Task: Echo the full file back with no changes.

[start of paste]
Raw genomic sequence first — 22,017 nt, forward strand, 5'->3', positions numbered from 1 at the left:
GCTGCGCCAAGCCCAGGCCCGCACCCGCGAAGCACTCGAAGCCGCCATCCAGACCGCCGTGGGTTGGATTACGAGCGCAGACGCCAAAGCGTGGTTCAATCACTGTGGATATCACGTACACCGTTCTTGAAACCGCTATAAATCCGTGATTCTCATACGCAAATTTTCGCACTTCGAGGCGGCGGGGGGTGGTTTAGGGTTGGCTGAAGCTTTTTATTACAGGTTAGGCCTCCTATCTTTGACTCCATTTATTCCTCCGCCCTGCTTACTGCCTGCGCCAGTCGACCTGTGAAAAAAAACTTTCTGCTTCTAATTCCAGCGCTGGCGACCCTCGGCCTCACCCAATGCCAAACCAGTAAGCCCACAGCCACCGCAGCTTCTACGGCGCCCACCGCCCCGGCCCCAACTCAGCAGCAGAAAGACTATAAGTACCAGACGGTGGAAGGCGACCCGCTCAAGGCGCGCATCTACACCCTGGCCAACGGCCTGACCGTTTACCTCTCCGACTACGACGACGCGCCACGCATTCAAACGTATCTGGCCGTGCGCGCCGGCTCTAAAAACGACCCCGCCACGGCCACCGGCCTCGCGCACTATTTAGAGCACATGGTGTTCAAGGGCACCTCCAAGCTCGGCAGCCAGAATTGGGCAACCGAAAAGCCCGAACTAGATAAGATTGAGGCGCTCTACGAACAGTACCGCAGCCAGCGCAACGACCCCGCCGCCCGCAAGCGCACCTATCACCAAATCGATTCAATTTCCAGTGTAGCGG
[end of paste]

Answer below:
Raw genomic sequence first — 22,017 nt, forward strand, 5'->3', positions numbered from 1 at the left:
GCTGCGCCAAGCCCAGGCCCGCACCCGCGAAGCACTCGAAGCCGCCATCCAGACCGCCGTGGGTTGGATTACGAGCGCAGACGCCAAAGCGTGGTTCAATCACTGTGGATATCACGTACACCGTTCTTGAAACCGCTATAAATCCGTGATTCTCATACGCAAATTTTCGCACTTCGAGGCGGCGGGGGGTGGTTTAGGGTTGGCTGAAGCTTTTTATTACAGGTTAGGCCTCCTATCTTTGACTCCATTTATTCCTCCGCCCTGCTTACTGCCTGCGCCAGTCGACCTGTGAAAAAAAACTTTCTGCTTCTAATTCCAGCGCTGGCGACCCTCGGCCTCACCCAATGCCAAACCAGTAAGCCCACAGCCACCGCAGCTTCTACGGCGCCCACCGCCCCGGCCCCAACTCAGCAGCAGAAAGACTATAAGTACCAGACGGTGGAAGGCGACCCGCTCAAGGCGCGCATCTACACCCTGGCCAACGGCCTGACCGTTTACCTCTCCGACTACGACGACGCGCCACGCATTCAAACGTATCTGGCCGTGCGCGCCGGCTCTAAAAACGACCCCGCCACGGCCACCGGCCTCGCGCACTATTTAGAGCACATGGTGTTCAAGGGCACCTCCAAGCTCGGCAGCCAGAATTGGGCAACCGAAAAGCCCGAACTAGATAAGATTGAGGCGCTCTACGAACAGTACCGCAGCCAGCGCAACGACCCCGCCGCCCGCAAGCGCACCTATCACCAAATCGATTCAATTTCCAGTGTAGCGG